A federal judge has dismissed a lawsuit filed by Adelphia to prevent Falcon Broadband from operating within Colorado Springs without a franchise agreement.
That puts the city, which was also named in the suit, between a rock and a hard place.
U.S. District Court Judge Robert Blackburn granted Falcon Broadband owner Randy De Young’s motion to dismiss the suit, which alleged he illegally made an agreement to offer cable service in Colorado Springs without a city franchise agreement.
The dismissal was “without prejudice,” meaning the case was simply untimely and that there was no immediate threat to Adelphia, as the cable company’s attorneys had alleged.
That means Adelphia could refile the suit if it again perceives a threat.
Adelphia attorneys said the dismissal doesn’t bother them because the filing achieved their purpose.
“Our goal in filing the suit was to ensure that the same federal and city mandated franchise requirements that apply to us would apply to Falcon’s planned offering of services in the city,” said Scott Seab, Adelphia director of law and public policy.
The dismissal leaves unresolved the question of whether Internet Protocol Television, or IPTV, providers will be required to have the same citywide-service franchise agreements that cable providers must have.
For now, the burden of that decision continues to rest on the city.
De Young has submitted a franchise offer to the city. But accepting the agreement will likely mean that Colorado Springs will face a lawsuit from Adelphia.
Falcon Broadband’s proposed franchise agreement, which must be approved by voters before becoming effective, is less burdensome than Adelphia’s and does not require Falcon Broadband to offer services citywide.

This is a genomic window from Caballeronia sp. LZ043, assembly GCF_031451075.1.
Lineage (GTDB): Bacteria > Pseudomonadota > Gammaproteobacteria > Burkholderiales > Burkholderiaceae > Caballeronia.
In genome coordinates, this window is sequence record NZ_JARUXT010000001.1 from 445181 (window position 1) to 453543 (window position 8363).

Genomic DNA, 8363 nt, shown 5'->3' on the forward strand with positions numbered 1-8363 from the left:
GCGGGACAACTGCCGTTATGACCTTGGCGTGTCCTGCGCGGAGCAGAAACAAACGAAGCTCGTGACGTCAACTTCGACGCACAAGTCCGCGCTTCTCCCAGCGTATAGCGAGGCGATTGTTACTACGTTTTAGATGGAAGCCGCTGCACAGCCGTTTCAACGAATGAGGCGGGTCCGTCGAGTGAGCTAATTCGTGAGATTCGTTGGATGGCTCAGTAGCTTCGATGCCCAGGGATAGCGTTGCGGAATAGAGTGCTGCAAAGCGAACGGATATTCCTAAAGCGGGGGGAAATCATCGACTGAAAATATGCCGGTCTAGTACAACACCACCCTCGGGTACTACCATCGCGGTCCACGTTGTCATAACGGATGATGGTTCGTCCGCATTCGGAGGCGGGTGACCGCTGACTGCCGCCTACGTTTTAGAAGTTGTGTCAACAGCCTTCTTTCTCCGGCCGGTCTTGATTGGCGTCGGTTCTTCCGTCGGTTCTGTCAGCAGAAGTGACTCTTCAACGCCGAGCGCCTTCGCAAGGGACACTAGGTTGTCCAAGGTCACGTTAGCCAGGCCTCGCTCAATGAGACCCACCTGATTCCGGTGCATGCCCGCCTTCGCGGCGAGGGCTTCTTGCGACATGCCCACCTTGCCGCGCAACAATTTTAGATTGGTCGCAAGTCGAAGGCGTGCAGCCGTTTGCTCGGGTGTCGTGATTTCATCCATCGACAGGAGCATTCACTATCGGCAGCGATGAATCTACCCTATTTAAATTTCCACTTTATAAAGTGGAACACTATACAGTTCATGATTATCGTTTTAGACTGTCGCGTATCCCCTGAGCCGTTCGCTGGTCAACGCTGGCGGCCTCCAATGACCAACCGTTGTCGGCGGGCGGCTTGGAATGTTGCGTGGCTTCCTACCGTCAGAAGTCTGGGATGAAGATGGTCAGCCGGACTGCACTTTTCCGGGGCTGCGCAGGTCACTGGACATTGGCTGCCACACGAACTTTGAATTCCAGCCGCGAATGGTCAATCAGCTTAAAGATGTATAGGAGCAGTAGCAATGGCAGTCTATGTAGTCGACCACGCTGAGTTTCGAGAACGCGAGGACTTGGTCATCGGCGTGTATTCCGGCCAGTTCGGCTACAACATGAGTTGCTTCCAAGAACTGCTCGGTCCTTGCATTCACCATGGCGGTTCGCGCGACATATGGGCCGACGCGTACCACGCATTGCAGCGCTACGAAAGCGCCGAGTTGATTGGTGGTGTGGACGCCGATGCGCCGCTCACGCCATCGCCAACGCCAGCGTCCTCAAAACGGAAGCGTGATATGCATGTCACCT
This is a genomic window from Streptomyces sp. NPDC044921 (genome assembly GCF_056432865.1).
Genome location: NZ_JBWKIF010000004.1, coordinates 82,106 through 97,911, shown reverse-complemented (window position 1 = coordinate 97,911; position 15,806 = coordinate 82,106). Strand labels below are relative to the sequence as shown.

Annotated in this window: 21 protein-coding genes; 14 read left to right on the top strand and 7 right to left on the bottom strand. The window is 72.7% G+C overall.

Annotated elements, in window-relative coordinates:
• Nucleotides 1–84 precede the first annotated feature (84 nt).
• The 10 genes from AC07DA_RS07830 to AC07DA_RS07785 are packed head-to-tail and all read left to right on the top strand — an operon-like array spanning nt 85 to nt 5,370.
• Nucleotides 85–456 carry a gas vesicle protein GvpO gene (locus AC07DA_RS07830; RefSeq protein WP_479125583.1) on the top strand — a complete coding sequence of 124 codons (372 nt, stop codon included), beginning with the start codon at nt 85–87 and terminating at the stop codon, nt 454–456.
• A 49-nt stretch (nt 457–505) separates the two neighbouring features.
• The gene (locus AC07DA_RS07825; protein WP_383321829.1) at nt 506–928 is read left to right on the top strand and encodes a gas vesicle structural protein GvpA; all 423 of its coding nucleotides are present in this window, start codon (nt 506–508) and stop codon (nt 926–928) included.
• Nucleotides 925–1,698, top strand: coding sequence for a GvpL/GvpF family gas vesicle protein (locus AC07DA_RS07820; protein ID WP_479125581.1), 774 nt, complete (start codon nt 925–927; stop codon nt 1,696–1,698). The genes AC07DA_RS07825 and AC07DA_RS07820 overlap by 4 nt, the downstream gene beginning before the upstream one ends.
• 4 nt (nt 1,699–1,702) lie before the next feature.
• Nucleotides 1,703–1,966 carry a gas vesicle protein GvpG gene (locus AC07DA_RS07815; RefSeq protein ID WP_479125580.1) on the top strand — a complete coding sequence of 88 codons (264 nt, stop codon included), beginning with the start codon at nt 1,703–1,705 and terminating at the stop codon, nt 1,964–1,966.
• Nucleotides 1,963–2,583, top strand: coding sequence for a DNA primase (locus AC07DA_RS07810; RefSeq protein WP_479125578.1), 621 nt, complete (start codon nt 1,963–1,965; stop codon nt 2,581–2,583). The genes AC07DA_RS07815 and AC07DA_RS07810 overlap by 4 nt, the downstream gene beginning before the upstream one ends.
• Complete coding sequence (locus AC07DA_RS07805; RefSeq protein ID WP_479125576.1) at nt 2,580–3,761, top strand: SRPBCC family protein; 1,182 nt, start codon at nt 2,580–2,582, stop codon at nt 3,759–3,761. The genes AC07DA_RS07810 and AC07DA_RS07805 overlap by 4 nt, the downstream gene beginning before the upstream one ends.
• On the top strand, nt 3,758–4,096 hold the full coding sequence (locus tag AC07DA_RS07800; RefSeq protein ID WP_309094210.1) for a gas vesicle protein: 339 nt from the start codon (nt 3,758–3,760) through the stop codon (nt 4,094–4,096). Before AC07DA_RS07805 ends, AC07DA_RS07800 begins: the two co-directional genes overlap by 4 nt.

The issue of whether IPTV technology should be subject to the same definitions and requirements as cable television technology has become a national debate.
Cable television operators argue IPTV should not be treated any differently because cable providers have invested millions of dollars to expand their services under the belief that new companies would be held to the same standards. IPTV operators say the mandates are outdated.
Adelphia attorneys say their company has invested $75 million during the last five years to expand services.
The Federal Communications Commission said it is leaving the decision about whether to require IPTV providers to have a franchise license up to individual cities, which are the franchise licensing authorities.
Had the federal courts ruled on Adelphia’s suit, it would have provided some guidance about whether Falcon Broadband is required to have a franchise agreement.
“We haven’t fully answered that question to our satisfaction, said Colorado Springs Senior Attorney Lori Miskel.
Miskel said the decision is not an easy one to make because the technology has advanced beyond the language of the city code. While the code is specific about cable operators, it says nothing about IPTV operators.
“The bottom line is they’re going to have to deal with us one way or another,” De Young said, adding that he also has an Open Video System operator’s license. De Young said the license allows him to operate with out a franchise agreement.
Miskel said that city attorneys are not sufficiently informed about communications matters to make the decision and that the city’s Telecommunications Policy Advisory Committee will provide guidance on the matter.
“If it gets really sticky, we may look for some outside counsel,” she said.
Miskel said a decision about whether to honor Falcon Broadband’s franchise agreement proposal could come as early as two weeks or as late as a month.